Phoenix Children’s Hospital takes its responsibility as a health care leader seriously. The hospital made the commitment to build green based on several key considerations: increased public health, reduced operational costs, and a focus on corporate social responsibility.

Promoting the health of patients, visitors, employees, community members, and the global community, Phoenix Children’s Hospital’s expansion will result in economic and efficient operations. Along with its construction partners, design architects HKS Inc. of Dallas and general contractor Kitchell of Phoenix, Phoenix Children’s is building one of the most innovative and environmentally sound children’s hospitals in the nation.

At the heart of the Hospital’s sustainability effort is a Central Energy Plant (CEP) that now powers the 34-acre campus in the heart of Phoenix. This high efficiency CEP features an 800-ton water-to-water heat pump chiller, a technology widely used in the Middle East. In fact, Phoenix Children’s CEP employs the first application of the water-to-water heat pump chiller in a healthcare facility of its size in the United States. This innovative technology will translate to substantial energy savings for the hospital, in addition to boosting Phoenix’s conservation efforts overall. Results will include:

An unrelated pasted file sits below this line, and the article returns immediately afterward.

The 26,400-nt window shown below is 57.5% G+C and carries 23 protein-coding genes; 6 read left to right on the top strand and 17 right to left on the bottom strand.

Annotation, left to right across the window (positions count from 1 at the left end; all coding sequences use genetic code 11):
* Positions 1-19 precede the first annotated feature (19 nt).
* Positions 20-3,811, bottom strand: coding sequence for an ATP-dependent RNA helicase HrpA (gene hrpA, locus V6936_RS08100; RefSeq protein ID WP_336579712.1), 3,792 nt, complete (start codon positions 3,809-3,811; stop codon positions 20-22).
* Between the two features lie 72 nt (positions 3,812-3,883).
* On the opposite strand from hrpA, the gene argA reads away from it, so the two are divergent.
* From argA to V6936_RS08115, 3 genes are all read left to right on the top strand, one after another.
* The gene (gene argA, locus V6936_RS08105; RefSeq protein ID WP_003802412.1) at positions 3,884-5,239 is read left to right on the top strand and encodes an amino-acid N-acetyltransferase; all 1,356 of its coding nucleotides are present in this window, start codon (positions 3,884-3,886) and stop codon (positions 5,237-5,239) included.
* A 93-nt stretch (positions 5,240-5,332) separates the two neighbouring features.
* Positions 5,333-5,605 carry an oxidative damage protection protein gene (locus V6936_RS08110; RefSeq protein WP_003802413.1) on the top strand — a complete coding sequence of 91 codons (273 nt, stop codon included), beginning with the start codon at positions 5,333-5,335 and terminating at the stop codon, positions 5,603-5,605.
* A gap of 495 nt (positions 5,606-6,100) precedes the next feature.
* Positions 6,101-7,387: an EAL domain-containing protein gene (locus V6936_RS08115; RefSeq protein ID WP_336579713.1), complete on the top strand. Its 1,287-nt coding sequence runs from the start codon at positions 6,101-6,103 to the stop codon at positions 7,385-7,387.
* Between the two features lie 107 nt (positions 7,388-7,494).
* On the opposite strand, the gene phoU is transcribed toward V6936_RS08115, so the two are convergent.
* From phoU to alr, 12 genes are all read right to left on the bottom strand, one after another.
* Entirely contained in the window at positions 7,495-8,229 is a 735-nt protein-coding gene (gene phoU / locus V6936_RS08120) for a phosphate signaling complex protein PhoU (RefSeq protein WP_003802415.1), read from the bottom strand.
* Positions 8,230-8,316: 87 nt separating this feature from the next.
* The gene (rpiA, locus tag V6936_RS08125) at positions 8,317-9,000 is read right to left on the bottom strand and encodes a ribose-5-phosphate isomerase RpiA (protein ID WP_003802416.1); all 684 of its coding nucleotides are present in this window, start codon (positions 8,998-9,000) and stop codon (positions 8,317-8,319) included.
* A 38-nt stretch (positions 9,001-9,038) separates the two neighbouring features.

• Conserving of 5.6 million gallons of water annually (the equivalent of the water needs of 120 households);
  • Reducing discharges to the sanitary sewer system by 600,000 gallons per year;
  • Reducing natural gas consumption by 70 percent; and
  • Saving nearly $11 million in energy and operating costs over 15 years.


The new hospital design also maximizes energy and water efficiency. In patient rooms, views of the mountains on both sides of the Valley will be maintained with high-performance low-e windows and sun-shading screens help to minimize solar heat gain. Additionally, the exterior lighting is designed to reduce light pollution. Combined with an efficient mechanical system design, the new building will use 20 percent less energy than maximum capacity required by code. Furthermore, the hospital is also a good steward of the community’s valuable water resources by installing low-flow plumbing fixtures with automatic flushing sensors that reduce water use in the new tower.